The government is arrogant if it thinks it can change the law to push through the Ruataniwha dam project, the Labour Party says.
On Thursday the Supreme Court ruled that the Conservation Minister's attempt to swap protected conservation land for farmland to make way for the dam reservoir was not legally allowed.
The swap would have allowed the scheme to dam 22ha of formerly-protected land and give the Department of Conservation 170ha of nearby farmland in return.
The court ruled the reponsible minister could revoke protected status "only where its intrinsic conservation values no longer warrant such protection", and it was "clear" the protected status of the 22ha was appropriate.
Conservation Minister Maggie Barry said the government would now consider legislating to ensure such land swaps could go ahead.
She said the government had long believed that under the Conservation Act it was allowed to swap a low value piece of conservation land for a piece of land with higher conservation values.
The Labour Party wants the government to confirm whether any legislation to force swaps of conservation land would be retrospective or not.
Environment spokesperson David Parker said it would be constitutionally outrageous if the government sought to overturn the court's decision.
However, Ms Barry said any change will not apply retrospectively, so would not affect the Ruataniwha Dam decision.
Labour's Ikaroa-Rāwhiti MP Meka Whaitiri said the conservation land being swapped for the irrigation scheme was not low quality.
"It's a beautiful pristine area, looking down the valley, so giving that up for another piece of land ... everybody knows it's really swapping land so this dam could go ahead."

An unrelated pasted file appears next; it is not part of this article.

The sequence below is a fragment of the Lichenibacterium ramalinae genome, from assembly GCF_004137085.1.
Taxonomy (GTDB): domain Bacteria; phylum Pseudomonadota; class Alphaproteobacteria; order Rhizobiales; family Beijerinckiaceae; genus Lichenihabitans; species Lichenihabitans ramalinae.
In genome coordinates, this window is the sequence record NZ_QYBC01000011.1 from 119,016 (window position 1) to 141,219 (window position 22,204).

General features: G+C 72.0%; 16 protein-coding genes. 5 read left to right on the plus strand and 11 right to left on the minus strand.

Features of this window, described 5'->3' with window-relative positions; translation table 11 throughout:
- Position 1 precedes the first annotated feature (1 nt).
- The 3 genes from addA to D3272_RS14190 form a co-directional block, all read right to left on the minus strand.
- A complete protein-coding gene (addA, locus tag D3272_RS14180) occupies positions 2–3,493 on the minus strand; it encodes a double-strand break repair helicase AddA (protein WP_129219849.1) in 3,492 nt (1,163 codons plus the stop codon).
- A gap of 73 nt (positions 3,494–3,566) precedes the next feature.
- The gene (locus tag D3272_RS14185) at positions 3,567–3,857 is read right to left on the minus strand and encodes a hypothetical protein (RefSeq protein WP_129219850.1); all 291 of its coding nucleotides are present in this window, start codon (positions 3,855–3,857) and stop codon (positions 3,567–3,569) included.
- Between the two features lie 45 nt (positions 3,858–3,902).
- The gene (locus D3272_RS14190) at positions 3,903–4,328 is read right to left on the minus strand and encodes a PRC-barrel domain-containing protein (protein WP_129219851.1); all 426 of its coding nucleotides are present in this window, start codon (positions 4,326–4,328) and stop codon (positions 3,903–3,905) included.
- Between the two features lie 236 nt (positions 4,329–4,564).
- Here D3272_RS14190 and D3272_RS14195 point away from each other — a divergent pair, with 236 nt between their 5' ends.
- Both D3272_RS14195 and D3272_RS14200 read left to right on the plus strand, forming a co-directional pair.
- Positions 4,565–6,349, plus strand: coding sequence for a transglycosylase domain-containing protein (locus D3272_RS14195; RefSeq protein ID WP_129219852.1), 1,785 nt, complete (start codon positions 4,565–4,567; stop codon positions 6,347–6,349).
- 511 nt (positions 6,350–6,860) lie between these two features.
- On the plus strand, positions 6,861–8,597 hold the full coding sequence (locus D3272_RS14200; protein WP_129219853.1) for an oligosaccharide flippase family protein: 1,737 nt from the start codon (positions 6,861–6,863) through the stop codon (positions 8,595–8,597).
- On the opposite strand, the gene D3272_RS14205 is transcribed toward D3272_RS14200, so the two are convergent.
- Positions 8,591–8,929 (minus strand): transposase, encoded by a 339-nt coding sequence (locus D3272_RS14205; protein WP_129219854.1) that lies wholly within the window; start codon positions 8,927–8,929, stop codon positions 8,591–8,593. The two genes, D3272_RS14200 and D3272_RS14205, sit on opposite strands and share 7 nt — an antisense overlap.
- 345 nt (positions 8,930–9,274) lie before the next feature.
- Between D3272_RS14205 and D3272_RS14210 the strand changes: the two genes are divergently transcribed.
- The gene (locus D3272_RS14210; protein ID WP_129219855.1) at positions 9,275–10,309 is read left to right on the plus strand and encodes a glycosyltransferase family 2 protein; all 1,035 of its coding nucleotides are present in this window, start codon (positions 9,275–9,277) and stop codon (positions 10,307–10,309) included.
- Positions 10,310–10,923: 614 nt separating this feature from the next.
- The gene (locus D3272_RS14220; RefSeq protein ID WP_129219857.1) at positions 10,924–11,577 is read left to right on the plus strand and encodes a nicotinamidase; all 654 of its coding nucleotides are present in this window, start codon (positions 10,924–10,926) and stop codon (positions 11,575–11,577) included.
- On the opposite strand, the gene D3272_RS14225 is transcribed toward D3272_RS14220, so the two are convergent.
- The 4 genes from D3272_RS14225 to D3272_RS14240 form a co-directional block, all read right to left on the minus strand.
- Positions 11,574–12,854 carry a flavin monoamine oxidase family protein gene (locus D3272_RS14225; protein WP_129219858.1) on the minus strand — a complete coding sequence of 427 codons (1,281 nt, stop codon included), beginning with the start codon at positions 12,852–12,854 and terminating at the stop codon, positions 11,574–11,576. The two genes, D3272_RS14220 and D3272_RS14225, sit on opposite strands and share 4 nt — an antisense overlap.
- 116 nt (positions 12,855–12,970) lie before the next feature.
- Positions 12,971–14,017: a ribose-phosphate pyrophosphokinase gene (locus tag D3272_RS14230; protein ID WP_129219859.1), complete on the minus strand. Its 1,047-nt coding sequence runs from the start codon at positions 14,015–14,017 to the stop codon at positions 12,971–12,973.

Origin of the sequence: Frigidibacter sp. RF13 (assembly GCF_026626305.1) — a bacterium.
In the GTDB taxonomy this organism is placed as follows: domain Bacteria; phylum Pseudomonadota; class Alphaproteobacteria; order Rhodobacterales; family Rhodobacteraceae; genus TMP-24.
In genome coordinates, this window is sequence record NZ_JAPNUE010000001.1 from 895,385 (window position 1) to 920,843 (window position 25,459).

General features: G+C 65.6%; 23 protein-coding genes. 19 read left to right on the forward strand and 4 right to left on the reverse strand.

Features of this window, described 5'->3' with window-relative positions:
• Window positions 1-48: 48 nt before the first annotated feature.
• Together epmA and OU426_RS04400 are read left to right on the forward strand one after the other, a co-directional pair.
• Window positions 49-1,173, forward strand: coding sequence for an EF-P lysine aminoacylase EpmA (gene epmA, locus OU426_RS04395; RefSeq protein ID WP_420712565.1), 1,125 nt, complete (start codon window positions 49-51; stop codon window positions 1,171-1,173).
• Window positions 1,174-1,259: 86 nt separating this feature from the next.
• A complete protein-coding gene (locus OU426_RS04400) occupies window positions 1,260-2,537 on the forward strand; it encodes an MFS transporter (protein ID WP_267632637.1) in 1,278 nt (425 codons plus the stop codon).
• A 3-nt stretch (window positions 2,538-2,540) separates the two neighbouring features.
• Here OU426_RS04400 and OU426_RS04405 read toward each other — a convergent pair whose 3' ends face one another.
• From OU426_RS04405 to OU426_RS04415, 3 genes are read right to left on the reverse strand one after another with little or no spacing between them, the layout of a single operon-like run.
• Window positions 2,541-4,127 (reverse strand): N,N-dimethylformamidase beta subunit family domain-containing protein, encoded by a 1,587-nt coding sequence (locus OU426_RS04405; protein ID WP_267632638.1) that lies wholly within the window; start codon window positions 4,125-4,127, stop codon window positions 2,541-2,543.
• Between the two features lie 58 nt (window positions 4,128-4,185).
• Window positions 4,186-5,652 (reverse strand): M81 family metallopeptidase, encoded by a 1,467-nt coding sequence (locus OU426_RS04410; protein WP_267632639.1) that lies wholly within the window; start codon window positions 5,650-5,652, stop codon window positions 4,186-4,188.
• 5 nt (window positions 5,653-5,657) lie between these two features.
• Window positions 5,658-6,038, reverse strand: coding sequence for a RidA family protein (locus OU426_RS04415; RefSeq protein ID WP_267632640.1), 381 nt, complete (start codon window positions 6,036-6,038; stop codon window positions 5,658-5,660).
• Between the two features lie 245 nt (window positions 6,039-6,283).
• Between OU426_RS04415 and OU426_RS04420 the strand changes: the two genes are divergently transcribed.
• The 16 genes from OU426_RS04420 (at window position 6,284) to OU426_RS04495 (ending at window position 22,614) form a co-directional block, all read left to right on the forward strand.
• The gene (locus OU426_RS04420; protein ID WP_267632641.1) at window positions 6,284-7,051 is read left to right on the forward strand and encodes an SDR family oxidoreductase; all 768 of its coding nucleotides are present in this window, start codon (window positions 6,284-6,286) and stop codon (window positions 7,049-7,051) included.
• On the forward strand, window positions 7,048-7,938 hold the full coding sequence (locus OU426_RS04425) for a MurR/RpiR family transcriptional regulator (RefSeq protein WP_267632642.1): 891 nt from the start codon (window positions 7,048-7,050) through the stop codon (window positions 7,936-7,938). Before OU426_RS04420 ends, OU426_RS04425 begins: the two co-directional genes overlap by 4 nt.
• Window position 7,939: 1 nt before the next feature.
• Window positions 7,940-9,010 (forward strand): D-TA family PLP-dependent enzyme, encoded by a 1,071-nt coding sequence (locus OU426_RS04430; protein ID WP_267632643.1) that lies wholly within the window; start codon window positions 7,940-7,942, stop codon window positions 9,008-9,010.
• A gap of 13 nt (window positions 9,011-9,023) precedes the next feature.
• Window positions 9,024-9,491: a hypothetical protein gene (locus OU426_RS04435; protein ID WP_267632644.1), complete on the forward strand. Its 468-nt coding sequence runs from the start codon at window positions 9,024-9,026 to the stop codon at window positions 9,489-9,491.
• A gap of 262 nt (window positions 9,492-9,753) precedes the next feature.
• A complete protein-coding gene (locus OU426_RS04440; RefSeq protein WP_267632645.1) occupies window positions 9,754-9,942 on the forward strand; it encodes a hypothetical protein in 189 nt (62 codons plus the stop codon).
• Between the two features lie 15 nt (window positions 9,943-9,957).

Ms Whaitiri said it would be arrogant for the government to legislate to overturn the court's ruling.
"That says a lot about the National government's arrogance and out of touch with pushing through something that clearly people have had a lot of concerns about."
Green Party conservation spokesperson Mojo Mathers said the government wanted to destroy protected conservation land for its private developer mates.
She said it should just respect the court's decision.
Ms Barry dismissed the accusation as "typical of this time of the electoral cycle".
She said DOC held conservation values paramount and was experienced in assessing land swaps with the aim of keeping varied ecosystems and habitats.
Ms Barry said the 170ha of farmland the department would have received had important wetland and forest habitat, and the Director General of Conservation believed the swap was a good conservation outcome.
"The evaluation of DOC on these things is usually spot on, they know what they're doing, " she told Morning Report.
"Ultimately, DOC's core business is doing a couple of these land swaps a year."
Over the past three decades years there had been about two swaps a year, she said.
However "business as usual" for the past 30 years was having to be re-evaluated in light of the Supreme Court ruling.
Ms Barry said she did not know whether any other land swap would now be challenged.
She said when DOC was established it had inherited some "pretty rubbish" land, but its high-conservation-value land would never be touched.